For most of the quarter-century since she won her first landslide election victory, Aung San Suu Kyi was kept under house arrest by a military regime unwilling to let the charismatic daughter of a national independence hero challenge its rule.
Now, less than five years after being set free, the democracy icon appears set to seize back the election the military stole from her in 1990. In Myanmar, initial results from Sunday’s vote showed a stunning series of wins that promised to end more than five decades of military rule and had the country’s army-backed leadership acknowledging defeat.
Hopes for change spilled onto the street in front of the downtown Rangoon office for Ms. Suu Kyi’s National League for Democracy party on Monday. Supporters waved flags and chanted “NLD! The people’s party,” while others held aloft cell phones with a scrolling ticker-tape message: “NLD WIN.”
“There are no words to express how happy I am,” said rickshaw driver Thein Tun, 34.
For the first 24 hours after Sunday’s polls closed, the country sat in wait, with little but social media rumours to go on as election workers slowly counted and tabulated results. Then, as an afternoon downpour turned Rangoon’s streets into rivers on Monday, results began to flood in for the NLD.
In Rangoon, 44 out of 45 lower house seats. In Bago, 27 out of 28. In Mon State, 10 out of 10, numbers reported by the party itself – although they broadly matched less complete official results released at a slower pace by election authorities.
In the upper house, party numbers showed Ms. Suu Kyi in a perfect sweep of those three regions and others, including the Ayeyarwady Delta – the victories coming so fast it grew hard to keep track.
“I remember she once said back when things did not seem so hopeful, ‘We do the impossible every day – miracles will take longer,’” said Rena Pederson, who wrote The Burma Spring, a biography of Ms. Suu Kyi. “She and the democracy supporters have indeed achieved a miracle.”
Numbers had yet to emerge from many regions on Monday night and a final count will take two weeks.
But as results showed a cascade of Myanmar’s elite tumbling from power – parliamentary speaker Shwe Mann, Union Solidarity and Development party chairman Htay Oo, ministers of the president’s office, former generals and wealthy businessmen – the ruling party acknowledged it had not done well.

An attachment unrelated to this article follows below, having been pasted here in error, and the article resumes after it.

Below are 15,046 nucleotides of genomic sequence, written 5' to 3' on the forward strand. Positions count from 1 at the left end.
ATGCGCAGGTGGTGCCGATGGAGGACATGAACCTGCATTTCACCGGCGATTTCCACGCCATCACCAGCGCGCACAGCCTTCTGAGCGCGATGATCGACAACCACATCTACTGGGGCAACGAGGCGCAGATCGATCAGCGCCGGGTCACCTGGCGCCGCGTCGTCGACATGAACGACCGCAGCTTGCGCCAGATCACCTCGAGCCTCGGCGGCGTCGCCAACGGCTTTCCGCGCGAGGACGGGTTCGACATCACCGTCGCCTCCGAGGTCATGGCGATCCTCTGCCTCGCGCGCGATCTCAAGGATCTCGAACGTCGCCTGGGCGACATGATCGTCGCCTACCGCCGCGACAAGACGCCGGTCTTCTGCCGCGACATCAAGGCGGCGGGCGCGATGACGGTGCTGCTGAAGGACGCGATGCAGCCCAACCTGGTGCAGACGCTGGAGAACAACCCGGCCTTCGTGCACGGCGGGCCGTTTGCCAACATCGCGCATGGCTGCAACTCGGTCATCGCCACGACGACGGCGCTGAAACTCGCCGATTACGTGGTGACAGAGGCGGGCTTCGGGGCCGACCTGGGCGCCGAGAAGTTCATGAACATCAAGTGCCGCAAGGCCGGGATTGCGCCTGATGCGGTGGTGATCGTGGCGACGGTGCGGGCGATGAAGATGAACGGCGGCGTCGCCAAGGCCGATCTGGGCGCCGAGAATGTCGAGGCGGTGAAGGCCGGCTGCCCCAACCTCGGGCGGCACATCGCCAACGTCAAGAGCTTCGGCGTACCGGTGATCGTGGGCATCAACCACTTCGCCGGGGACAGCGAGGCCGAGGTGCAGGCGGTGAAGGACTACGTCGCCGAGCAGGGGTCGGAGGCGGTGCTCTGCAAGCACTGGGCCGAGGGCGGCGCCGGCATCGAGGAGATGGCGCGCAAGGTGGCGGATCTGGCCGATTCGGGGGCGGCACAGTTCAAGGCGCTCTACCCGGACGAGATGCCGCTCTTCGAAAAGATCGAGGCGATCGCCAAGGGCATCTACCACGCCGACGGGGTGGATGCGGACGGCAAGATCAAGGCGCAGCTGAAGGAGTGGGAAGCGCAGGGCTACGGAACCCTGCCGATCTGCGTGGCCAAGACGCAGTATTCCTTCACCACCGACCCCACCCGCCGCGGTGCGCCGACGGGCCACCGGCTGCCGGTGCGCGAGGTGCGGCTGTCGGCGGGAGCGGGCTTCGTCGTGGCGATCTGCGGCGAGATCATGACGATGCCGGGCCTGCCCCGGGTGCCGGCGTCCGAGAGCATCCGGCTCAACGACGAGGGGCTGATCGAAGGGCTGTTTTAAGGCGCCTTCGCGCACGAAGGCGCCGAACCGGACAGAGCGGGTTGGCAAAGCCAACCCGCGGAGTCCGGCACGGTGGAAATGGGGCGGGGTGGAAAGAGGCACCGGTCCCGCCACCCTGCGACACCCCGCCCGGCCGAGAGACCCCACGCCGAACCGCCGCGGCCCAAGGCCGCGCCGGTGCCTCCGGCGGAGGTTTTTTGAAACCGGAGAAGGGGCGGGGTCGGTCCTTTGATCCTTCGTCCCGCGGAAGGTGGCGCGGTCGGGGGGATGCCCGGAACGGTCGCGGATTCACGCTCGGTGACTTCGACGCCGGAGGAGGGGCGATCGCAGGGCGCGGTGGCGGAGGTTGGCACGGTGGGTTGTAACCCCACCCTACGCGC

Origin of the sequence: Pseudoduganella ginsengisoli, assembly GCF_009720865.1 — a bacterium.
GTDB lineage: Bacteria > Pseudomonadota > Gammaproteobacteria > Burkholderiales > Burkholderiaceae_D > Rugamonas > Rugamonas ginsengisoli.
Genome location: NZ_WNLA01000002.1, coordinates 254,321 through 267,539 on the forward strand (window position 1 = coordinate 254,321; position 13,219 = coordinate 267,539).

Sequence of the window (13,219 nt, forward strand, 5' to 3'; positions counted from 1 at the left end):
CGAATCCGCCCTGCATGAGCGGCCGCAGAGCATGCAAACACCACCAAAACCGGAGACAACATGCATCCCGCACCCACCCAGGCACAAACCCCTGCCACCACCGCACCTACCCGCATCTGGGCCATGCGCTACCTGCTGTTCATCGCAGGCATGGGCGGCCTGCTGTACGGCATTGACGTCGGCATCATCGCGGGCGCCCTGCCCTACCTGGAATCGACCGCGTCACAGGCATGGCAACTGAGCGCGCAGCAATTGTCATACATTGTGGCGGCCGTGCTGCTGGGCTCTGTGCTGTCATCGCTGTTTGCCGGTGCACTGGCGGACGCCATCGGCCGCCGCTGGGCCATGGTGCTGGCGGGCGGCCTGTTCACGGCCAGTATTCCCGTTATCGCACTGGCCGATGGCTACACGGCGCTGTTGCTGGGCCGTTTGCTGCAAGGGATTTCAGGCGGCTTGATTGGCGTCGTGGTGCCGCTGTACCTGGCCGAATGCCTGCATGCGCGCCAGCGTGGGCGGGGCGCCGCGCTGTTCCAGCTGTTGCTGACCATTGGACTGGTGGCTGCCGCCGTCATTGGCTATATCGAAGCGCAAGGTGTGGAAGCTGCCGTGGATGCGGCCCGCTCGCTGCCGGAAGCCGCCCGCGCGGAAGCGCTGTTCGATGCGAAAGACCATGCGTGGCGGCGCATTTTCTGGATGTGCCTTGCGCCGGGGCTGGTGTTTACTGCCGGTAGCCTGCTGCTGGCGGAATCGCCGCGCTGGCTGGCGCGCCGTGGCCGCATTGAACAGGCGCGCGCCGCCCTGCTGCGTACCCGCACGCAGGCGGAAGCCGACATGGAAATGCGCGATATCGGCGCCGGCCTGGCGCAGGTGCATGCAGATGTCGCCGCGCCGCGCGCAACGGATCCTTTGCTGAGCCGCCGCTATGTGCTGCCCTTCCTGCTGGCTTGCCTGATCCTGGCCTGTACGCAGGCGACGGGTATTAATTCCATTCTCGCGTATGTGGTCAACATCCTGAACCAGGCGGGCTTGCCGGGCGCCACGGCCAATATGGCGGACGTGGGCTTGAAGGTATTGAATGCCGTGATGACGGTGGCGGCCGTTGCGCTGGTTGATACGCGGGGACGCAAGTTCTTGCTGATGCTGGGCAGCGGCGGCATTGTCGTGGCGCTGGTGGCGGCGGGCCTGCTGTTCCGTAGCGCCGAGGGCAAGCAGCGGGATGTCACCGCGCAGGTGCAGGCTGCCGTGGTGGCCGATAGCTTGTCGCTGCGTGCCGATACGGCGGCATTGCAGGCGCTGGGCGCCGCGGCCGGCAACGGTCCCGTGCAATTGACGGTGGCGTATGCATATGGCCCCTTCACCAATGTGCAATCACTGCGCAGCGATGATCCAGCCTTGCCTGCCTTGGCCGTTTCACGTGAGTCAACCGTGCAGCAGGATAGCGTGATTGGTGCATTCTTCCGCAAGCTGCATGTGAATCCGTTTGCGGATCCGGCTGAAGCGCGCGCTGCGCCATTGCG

“We lost,” Mr. Htay Oo, a confidante of President Thein Sein, told Reuters. “We do accept the results without any reservations.”
The President and military commander-in-chief Min Aung Hlaing both pledged to respect the outcome of the election, which local and international observers said was well-run, with only minor problems.
Still, distrust ran deep, amid questions about whether Myanmar’s powerful generals – self-styled defenders of the nation – will truly be willing to relinquish legislative power to a woman they long sought to silence.
“Burma is full of contradictions and crushed hopes, so I’m not sure if anyone is truly confident in this,” said Jesper Bengtsson, the author of Aung San Suu Kyi: A Biography. “They are happy now, of course, but they also know that Burma is Burma and expect there will be trouble ahead.” Myanmar was formerly known as Burma.
Ms. Suu Kyi, in a brief Monday morning appearance, urged calm.
“The losers must accept the result with courage and dignity and without provocation, and the winners must also celebrate with dignity and good hearts,” she said.
Surrounded by a mob of cheering supporters, U Bo Bo, a candidate from Yangon’s Sanchaung township, did not want to discuss the size of the win. “We were all so happy back in 1990 and then we were put in jail, so I don’t want to go there.”
Kyaw Thu, director of civil society group Paung Ku, called it a “time to celebrate – with a cautious celebration.” In Myanmar, he said, “everyone is aware there are many challenges ahead with the handover of power.”
The military permanently occupies a quarter of seats in parliament, so Ms. Suu Kyi needs to win 67 per cent of contested constituencies to assume a majority and be assured her choice of president.
But in a country where the generals still control the military and key components of government – including the right to name three important cabinet ministers — the possibility of a big win thrusts Ms. Suu Kyi into a delicate position.
“The issue is whether or not they’ve done too well, and whether or not they’ve poked the bear,” said Bridget Welsh, a Myanmar expert who is a senior research associate at Ipek University in Ankara.
For the military, “if you rub people in their face, saying, ‘We’ve beaten you, people hate you,’ then you’re going to get a reaction.”
History has shown dangers in the opposite strategy, too. In 1990, Ms. Suu Kyi’s party let victory slip away in part because fears of alienating the generals kept it from being assertive enough, said Bertil Lintner, an author who has written about the country for decades.
“That was a mistake, because they gave the military enough time to regroup and counter-attack,” he said. “What the NLD should have done at that time was to declare an election victory right away.”
Ms. Suu Kyi has pledged to run a government of national reconciliation, saying the election “should not be a zero sum game of winner taking all and loser losing everything. This is not what democracy should be about.”
But making good on that promise will require real concessions, such as giving important cabinet seats to opponents.
The cost of failure is high, said Khin Zaw Win, a former political prisoner who is now a political analyst, pointing to the damage done to Myanmar since the military overruled the 1990 election.
“We are in a worse position now than we were then,” he said. “There has been a wholesale pillage of the country’s resources. … Let’s hope that people have the sense to realize that we can’t afford another misstep like that.”Report Typo/Error